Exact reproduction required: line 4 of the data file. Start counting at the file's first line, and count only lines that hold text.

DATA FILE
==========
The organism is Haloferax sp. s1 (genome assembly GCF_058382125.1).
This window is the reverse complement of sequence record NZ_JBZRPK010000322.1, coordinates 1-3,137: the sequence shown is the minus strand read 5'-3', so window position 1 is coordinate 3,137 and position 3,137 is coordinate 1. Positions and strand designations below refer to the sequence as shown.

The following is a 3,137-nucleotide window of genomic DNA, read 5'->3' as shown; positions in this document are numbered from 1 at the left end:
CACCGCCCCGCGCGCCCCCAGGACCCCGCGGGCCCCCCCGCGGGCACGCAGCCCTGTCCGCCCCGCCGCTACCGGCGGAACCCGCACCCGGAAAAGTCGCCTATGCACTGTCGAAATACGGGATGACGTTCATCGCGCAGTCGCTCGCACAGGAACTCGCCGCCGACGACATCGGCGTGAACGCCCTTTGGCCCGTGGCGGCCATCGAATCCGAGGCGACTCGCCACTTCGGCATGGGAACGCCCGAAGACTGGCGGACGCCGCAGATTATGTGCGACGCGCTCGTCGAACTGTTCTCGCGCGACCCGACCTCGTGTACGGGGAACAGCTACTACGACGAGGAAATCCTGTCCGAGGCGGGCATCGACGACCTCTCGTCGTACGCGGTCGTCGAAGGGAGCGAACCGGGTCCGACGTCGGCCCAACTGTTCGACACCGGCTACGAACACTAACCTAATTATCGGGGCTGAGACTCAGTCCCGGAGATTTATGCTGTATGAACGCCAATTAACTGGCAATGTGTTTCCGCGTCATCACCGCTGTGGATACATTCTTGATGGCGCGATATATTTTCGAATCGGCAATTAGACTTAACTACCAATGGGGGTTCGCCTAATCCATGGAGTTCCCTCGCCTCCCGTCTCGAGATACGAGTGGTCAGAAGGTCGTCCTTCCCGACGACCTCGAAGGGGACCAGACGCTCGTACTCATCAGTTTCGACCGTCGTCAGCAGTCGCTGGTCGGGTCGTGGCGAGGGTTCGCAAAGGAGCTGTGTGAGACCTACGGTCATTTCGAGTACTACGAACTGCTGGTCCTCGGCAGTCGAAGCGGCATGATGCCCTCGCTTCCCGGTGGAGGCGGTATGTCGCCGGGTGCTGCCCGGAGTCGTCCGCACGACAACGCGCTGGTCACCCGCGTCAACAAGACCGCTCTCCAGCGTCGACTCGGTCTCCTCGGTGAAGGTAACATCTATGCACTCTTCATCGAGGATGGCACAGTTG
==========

CACCGCCCCGCGCGCCCCCAGGACCCCGCGGGCCCCCCCGCGGGCACGCAGCCCTGTCCGCCCCGCCGCTACCGGCGGAACCCGCACCCGGAAAAGTCGCCTATGCACTGTCGAAATACGGGATGACGTTCATCGCGCAGTCGCTCGCACAGGAACTCGCCGCCGACGACATCGGCGTGAACGCCCTTTGGCCCGTGGCGGCCATCGAATCCGAGGCGACTCGCCACTTCGGCATGGGAACGCCCGAAGACTGGCGGACGCCGCAGATTATGTGCGACGCGCTCGTCGAACTGTTCTCGCGCGACCCGACCTCGTGTACGGGGAACAGCTACTACGACGAGGAAATCCTGTCCGAGGCGGGCATCGACGACCTCTCGTCGTACGCGGTCGTCGAAGGGAGCGAACCGGGTCCGACGTCGGCCCAACTGTTCGACACCGGCTACGAACACTAACCTAATTATCGGGGCTGAGACTCAGTCCCGGAGATTTATGCTGTATGAACGCCAATTAACTGGCAATGTGTTTCCGCGTCATCACCGCTGTGGATACATTCTTGATGGCGCGATATATTTTCGAATCGGCAATTAGACTTAACTACCAATGGGGGTTCGCCTAATCCATGGAGTTCCCTCGCCTCCCGTCTCGAGATACGAGTGGTCAGAAGGTCGTCCTTCCCGACGACCTCGAAGGGGACCAGACGCTCGTACTCATCAGTTTCGACCGTCGTCAGCAGTCGCTGGTCGGGTCGTGGCGAGGGTTCGCAAAGGAGCTGTGTGAGACCTACGGTCATTTCGAGTACTACGAACTGCTGGTCCTCGGCAGTCGAAGCGGCATGATGCCCTCGCTTCCCGGTGGAGGCGGTATGTCGCCGGGTGCTGCCCGGAGTCGTCCGCACGACAACGCGCTGGTCACCCGCGTCAACAAGACCGCTCTCCAGCGTCGACTCGGTCTCCTCGGTGAAGGTAACATCTATGCACTCTTCATCGAGGATGGCACAGTTG